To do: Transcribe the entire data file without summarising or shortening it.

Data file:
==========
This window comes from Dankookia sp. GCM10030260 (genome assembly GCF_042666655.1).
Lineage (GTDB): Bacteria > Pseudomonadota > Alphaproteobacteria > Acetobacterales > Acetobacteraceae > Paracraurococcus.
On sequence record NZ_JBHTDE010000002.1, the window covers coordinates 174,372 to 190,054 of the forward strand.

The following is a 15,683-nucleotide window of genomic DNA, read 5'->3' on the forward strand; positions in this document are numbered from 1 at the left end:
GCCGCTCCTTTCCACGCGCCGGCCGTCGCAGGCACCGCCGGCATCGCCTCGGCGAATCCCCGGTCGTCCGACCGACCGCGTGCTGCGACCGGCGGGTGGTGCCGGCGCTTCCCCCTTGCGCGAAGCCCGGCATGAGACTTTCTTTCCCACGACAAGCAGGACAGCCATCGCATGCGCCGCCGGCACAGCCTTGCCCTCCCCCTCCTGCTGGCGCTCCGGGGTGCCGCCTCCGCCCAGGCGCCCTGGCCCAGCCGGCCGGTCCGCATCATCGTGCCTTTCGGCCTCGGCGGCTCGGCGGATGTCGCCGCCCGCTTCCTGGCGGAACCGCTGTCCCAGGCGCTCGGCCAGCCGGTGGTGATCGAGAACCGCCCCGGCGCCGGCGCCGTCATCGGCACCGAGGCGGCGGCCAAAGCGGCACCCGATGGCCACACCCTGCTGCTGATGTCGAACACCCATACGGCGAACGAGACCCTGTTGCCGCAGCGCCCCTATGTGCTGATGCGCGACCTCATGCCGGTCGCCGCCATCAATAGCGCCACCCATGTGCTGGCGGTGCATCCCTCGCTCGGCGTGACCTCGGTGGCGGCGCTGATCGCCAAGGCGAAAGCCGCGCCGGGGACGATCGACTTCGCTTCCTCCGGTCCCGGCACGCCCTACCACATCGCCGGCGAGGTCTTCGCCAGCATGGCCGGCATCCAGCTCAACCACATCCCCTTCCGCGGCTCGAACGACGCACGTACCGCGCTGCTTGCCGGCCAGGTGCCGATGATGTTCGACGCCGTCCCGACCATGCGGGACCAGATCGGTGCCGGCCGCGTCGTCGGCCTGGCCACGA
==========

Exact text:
This window comes from Dankookia sp. GCM10030260 (genome assembly GCF_042666655.1).
Lineage (GTDB): Bacteria > Pseudomonadota > Alphaproteobacteria > Acetobacterales > Acetobacteraceae > Paracraurococcus.
On sequence record NZ_JBHTDE010000002.1, the window covers coordinates 174,372 to 190,054 of the forward strand.

The following is a 15,683-nucleotide window of genomic DNA, read 5'->3' on the forward strand; positions in this document are numbered from 1 at the left end:
GCCGCTCCTTTCCACGCGCCGGCCGTCGCAGGCACCGCCGGCATCGCCTCGGCGAATCCCCGGTCGTCCGACCGACCGCGTGCTGCGACCGGCGGGTGGTGCCGGCGCTTCCCCCTTGCGCGAAGCCCGGCATGAGACTTTCTTTCCCACGACAAGCAGGACAGCCATCGCATGCGCCGCCGGCACAGCCTTGCCCTCCCCCTCCTGCTGGCGCTCCGGGGTGCCGCCTCCGCCCAGGCGCCCTGGCCCAGCCGGCCGGTCCGCATCATCGTGCCTTTCGGCCTCGGCGGCTCGGCGGATGTCGCCGCCCGCTTCCTGGCGGAACCGCTGTCCCAGGCGCTCGGCCAGCCGGTGGTGATCGAGAACCGCCCCGGCGCCGGCGCCGTCATCGGCACCGAGGCGGCGGCCAAAGCGGCACCCGATGGCCACACCCTGCTGCTGATGTCGAACACCCATACGGCGAACGAGACCCTGTTGCCGCAGCGCCCCTATGTGCTGATGCGCGACCTCATGCCGGTCGCCGCCATCAATAGCGCCACCCATGTGCTGGCGGTGCATCCCTCGCTCGGCGTGACCTCGGTGGCGGCGCTGATCGCCAAGGCGAAAGCCGCGCCGGGGACGATCGACTTCGCTTCCTCCGGTCCCGGCACGCCCTACCACATCGCCGGCGAGGTCTTCGCCAGCATGGCCGGCATCCAGCTCAACCACATCCCCTTCCGCGGCTCGAACGACGCACGTACCGCGCTGCTTGCCGGCCAGGTGCCGATGATGTTCGACGCCGTCCCGACCATGCGGGACCAGATCGGTGCCGGCCGCGTCGTCGGCCTGGCCACGA